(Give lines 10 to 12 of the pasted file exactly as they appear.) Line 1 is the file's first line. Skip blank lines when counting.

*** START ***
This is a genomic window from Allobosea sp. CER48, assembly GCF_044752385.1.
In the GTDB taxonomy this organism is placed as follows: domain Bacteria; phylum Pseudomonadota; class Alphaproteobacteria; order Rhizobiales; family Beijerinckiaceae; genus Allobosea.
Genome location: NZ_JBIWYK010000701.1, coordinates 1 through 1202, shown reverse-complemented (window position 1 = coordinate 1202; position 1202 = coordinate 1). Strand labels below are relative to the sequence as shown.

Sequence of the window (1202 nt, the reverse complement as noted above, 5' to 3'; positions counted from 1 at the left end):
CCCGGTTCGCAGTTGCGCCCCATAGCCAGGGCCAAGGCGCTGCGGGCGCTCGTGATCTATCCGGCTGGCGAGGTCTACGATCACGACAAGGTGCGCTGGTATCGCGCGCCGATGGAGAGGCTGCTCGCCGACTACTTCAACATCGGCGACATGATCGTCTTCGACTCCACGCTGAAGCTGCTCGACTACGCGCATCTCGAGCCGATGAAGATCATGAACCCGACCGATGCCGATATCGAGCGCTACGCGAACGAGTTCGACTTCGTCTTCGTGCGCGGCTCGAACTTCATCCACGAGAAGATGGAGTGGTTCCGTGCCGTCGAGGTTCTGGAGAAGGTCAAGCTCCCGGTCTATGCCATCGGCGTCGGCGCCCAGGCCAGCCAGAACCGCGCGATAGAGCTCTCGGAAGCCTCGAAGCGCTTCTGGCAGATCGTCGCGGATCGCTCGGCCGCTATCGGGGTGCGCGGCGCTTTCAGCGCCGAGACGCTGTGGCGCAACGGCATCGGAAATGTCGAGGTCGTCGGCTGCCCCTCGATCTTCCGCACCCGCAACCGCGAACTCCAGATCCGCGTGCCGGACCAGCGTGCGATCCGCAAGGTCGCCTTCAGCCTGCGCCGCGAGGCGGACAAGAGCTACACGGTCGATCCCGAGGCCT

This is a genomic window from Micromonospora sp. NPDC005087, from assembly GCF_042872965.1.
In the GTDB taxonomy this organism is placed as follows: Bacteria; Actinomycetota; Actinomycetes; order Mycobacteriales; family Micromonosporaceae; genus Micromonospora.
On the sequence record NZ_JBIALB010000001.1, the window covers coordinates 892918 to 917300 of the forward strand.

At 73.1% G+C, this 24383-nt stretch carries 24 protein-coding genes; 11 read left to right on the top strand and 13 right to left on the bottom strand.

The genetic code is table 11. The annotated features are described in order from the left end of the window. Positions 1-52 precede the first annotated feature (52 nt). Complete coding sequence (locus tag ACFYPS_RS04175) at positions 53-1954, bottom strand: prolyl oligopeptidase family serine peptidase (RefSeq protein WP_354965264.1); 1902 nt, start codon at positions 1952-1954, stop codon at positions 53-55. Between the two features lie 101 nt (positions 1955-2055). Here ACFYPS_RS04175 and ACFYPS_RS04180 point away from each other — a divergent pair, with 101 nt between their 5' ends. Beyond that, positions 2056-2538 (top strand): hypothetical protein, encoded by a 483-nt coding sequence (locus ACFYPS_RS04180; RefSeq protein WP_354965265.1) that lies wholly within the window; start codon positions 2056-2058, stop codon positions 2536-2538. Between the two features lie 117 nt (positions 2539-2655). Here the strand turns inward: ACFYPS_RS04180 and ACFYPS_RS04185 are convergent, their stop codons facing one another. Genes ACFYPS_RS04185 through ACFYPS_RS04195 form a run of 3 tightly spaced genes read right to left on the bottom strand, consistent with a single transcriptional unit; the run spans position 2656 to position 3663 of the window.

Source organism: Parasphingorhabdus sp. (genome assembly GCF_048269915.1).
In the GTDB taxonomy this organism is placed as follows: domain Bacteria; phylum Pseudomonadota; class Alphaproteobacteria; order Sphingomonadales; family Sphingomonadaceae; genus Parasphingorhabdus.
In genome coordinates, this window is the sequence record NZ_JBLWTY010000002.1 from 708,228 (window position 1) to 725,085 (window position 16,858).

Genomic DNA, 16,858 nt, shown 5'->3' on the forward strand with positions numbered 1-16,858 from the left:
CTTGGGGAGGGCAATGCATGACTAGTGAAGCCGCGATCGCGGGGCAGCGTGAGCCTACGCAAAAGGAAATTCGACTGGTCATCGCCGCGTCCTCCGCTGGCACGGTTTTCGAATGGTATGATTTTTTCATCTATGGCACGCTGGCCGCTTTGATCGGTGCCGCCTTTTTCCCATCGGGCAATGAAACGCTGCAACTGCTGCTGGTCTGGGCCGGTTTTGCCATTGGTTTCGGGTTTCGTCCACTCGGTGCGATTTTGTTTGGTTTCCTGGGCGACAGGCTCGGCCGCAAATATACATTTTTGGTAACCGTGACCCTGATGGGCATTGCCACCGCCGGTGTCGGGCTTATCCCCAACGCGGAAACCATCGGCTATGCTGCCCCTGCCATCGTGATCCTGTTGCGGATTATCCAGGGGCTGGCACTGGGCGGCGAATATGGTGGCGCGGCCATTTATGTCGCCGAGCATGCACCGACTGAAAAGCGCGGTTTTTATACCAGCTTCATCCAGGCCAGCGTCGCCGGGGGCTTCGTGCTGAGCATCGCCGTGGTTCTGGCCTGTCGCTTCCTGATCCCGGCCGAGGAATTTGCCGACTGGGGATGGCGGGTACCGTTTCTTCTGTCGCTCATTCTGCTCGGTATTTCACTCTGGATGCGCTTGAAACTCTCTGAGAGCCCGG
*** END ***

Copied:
The genetic code is table 11. The annotated features are described in order from the left end of the window. Positions 1-52 precede the first annotated feature (52 nt). Complete coding sequence (locus tag ACFYPS_RS04175) at positions 53-1954, bottom strand: prolyl oligopeptidase family serine peptidase (RefSeq protein WP_354965264.1); 1902 nt, start codon at positions 1952-1954, stop codon at positions 53-55. Between the two features lie 101 nt (positions 1955-2055). Here ACFYPS_RS04175 and ACFYPS_RS04180 point away from each other — a divergent pair, with 101 nt between their 5' ends. Beyond that, positions 2056-2538 (top strand): hypothetical protein, encoded by a 483-nt coding sequence (locus ACFYPS_RS04180; RefSeq protein WP_354965265.1) that lies wholly within the window; start codon positions 2056-2058, stop codon positions 2536-2538. Between the two features lie 117 nt (positions 2539-2655). Here the strand turns inward: ACFYPS_RS04180 and ACFYPS_RS04185 are convergent, their stop codons facing one another. Genes ACFYPS_RS04185 through ACFYPS_RS04195 form a run of 3 tightly spaced genes read right to left on the bottom strand, consistent with a single transcriptional unit; the run spans position 2656 to position 3663 of the window.

Source organism: Parasphingorhabdus sp. (genome assembly GCF_048269915.1).
In the GTDB taxonomy this organism is placed as follows: domain Bacteria; phylum Pseudomonadota; class Alphaproteobacteria; order Sphingomonadales; family Sphingomonadaceae; genus Parasphingorhabdus.